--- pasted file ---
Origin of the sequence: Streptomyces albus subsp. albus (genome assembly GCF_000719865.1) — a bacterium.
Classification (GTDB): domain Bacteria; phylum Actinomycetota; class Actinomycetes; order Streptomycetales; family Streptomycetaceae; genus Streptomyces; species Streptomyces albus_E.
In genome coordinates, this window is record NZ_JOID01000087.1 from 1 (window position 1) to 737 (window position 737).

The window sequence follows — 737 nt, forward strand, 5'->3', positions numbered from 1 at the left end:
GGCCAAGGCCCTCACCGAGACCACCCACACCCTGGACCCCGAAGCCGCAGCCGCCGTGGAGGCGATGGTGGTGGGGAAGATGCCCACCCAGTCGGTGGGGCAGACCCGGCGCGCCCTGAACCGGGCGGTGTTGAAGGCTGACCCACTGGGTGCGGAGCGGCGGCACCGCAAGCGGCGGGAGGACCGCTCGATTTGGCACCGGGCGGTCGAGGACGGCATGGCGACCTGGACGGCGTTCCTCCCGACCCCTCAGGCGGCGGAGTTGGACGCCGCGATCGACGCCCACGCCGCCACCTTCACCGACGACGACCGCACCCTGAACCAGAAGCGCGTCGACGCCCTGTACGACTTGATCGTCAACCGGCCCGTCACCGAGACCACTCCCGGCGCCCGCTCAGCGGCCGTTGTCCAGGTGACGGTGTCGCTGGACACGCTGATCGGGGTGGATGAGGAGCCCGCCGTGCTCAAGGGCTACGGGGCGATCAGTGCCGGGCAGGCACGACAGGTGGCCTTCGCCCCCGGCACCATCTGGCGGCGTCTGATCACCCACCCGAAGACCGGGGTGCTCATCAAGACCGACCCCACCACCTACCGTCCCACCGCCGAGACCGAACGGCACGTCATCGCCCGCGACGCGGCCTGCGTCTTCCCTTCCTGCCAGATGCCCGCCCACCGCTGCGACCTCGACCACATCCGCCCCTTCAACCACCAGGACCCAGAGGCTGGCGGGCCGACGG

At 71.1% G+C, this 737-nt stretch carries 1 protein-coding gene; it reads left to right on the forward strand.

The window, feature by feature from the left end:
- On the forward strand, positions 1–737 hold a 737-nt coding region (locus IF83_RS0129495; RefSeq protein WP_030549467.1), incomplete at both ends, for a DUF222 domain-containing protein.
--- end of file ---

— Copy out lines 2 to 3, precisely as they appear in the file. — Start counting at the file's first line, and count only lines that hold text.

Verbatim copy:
Classification (GTDB): domain Bacteria; phylum Actinomycetota; class Actinomycetes; order Streptomycetales; family Streptomycetaceae; genus Streptomyces; species Streptomyces albus_E.
In genome coordinates, this window is record NZ_JOID01000087.1 from 1 (window position 1) to 737 (window position 737).